# rk

Karma: 344 (LW), 1 (AF)
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• Yes, you’re quite right!

The in­tu­ition be­comes a lit­tle clearer when I take the fol­low­ing al­ter­na­tive deriva­tion:

Let us look at the change in ex­pected value when I in­crease my ca­pa­bil­ities. From the ex­pected value stem­ming from wor­lds where I win, we have . For the other ac­tor, their prob­a­bil­ity of win­ning de­creases at a rate that matches my in­crease in prob­a­bil­ity of win­ning. Also, their prob­a­bil­ity of de­ploy­ing a safe AI doesn’t change. So the change in ex­pected value stem­ming fro m wor­lds where they win is .

We should be in­differ­ent to in­creas­ing ca­pa­bil­ities when these sum to 0, so .

Let’s choose our units so . Then, us­ing the ex­pres­sions for from your com­ment, we have .

Di­vid­ing through by we get . Col­lect­ing like terms we have and thus . Sub­sti­tut­ing for we have and thus

• It seems like keep­ing a part ‘out­side’ the ex­pe­rience/​feel­ing is a big part for you. Does that sound right? (Similar to the un­blend­ing Kaj talks about in his IFS post or clear­ing a space in Fo­cus­ing)

Now of course to­day’s struc­ture/​pro­cess is to­mor­row’s content

Do you mean here that as you progress, you will in­tro­spect on the na­ture of your pre­vi­ous in­tro­spec­tions, rather than more ‘ob­ject-level’ thoughts and feel­ings?

• I think that though one may use the tech­niques look­ing for a solu­tion (which I agree makes them solu­tion-ori­ented in a sense), it’s not right to so that in, say, Fo­cus­ing, you in­tro­spect on solu­tions rather than causes. So maybe the differ­ence is more the op­ti­mism than the area of fo­cus?

• 20 Feb 2019 21:22 UTC
2 points

This points to a lot of what the differ­ence feels like to me! It jibes with my in­tu­ition for the situ­a­tion that prompted this ques­tion.

I was mildly anx­ious about some­thing (I for­get what), and stopped my­self as I was about to move on to some work (in which I would have lost the anx­iety). I thought it might be use­ful to be with the anx­iety a bit and see what was so anx­ious about the situ­a­tion. This felt like it would be use­ful, but then I won­dered if I would get bad ru­mi­na­tive effects. It seemed like I wouldn’t, but I wasn’t sure why.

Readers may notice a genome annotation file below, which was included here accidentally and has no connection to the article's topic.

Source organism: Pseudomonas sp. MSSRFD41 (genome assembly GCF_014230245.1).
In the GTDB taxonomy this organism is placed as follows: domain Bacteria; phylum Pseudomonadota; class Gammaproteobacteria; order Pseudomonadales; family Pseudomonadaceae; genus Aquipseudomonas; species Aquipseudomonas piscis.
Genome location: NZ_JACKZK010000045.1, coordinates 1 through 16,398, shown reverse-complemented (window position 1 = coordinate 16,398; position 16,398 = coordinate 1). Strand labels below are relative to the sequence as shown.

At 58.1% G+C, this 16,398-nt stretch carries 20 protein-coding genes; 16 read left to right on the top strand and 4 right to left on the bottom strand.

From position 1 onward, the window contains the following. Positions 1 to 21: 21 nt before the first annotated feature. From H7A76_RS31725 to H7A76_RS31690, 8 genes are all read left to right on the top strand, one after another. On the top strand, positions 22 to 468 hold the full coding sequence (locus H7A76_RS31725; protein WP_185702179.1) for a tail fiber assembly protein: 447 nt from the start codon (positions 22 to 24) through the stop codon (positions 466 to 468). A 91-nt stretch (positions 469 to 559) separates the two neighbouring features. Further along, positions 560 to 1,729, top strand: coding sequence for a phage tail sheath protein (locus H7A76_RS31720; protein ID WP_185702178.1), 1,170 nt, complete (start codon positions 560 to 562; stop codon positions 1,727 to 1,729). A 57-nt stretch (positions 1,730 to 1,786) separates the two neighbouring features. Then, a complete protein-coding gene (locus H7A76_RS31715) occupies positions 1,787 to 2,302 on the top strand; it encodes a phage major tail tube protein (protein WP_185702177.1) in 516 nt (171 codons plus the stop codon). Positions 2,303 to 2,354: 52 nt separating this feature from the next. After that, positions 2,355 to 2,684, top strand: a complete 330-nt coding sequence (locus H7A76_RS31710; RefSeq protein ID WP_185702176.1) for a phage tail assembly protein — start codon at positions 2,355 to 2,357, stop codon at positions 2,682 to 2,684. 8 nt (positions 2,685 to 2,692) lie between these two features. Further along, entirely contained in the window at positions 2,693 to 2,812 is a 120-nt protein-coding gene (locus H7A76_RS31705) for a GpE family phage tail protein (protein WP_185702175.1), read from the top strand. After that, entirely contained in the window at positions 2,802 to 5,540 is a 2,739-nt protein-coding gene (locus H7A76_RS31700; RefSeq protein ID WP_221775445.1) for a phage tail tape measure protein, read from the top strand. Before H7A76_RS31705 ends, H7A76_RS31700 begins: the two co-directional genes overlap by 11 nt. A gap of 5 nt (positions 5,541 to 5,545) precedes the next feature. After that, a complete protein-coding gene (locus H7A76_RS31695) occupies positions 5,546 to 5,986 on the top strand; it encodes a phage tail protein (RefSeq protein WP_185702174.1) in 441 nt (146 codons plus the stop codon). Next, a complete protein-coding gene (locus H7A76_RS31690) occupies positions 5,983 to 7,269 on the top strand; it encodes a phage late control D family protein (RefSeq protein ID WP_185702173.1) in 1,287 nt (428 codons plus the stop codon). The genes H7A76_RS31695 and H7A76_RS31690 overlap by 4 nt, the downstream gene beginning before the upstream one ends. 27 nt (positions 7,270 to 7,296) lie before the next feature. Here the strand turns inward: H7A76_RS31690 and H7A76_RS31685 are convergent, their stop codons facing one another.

I’m not sure if I should be given pause by the fact you say that ru­mi­na­tion is con­cerned with ac­tion; my read­ing of the wikipe­dia page is that be­ing con­cerned with ac­tion is a big miss­ing fea­ture of rumination

• I came back to this post be­cause I was think­ing about Scott’s crit­i­cism of sub­minds where he com­plains about “lit­tle peo­ple who make you drink beer be­cause they like beer”.

I’d already been con­sid­er­ing how your robot model is nice for see­ing why some­thing sub­mind-y would be go­ing on. How­ever, I was still con­fused about think­ing about these var­i­ous sys­tems as ba­si­cally peo­ple who have feel­ings and should be ne­go­ti­ated with, us­ing ba­si­cally the same tech­niques I’d use to ne­go­ti­ate with peo­ple.

Re­vis­it­ing, the “Per­son­al­ized char­ac­ters” sec­tion was pretty use­ful. It’s nice to see it more as a claim that ‘[some­times for some peo­ple] in­ter­nal pro­cesses may be rep­re­sented us­ing so­cial ma­chin­ery’ than ‘in­ter­nal agents are like fight­ing peo­ple’.

# [Question] When does in­tro­spec­tion avoid the pit­falls of ru­mi­na­tion?

20 Feb 2019 14:14 UTC
23 points
• I re­ally en­joyed this post and start­ing with the plau­si­ble robot de­sign was re­ally helpful for me ac­cess­ing the IFS model. I also en­joyed re­flect­ing on your pre­vi­ous ob­jec­tions as a struc­ture for the sec­ond part.

The part with re­peated un­blend­ing sounds rem­i­nis­cent of the “Clear­ing a space” stage of Fo­cus­ing, in which one ac­knowl­edges and sets slightly to the side the prob­lems in one’s life. Im­por­tantly, you don’t “go in­side” the prob­lems (I take ‘go­ing in­side’ to be more-or-less ex­pe­rienc­ing the af­fect as­so­ci­ated with the prob­lems). This seems pretty similar to stop­ping var­i­ous pro­tec­tors from plac­ing nega­tive af­fect into con­scious­ness.

I no­ticed some­thing at the end that it might be use­ful to re­flect on: I pat­tern matched the im­por­tance of child­hood trau­mas to woo and it definitely de­creased my sub­jec­tive cre­dence in the IFS model. I’m not sure to what ex­tent I en­dorse that re­ac­tion.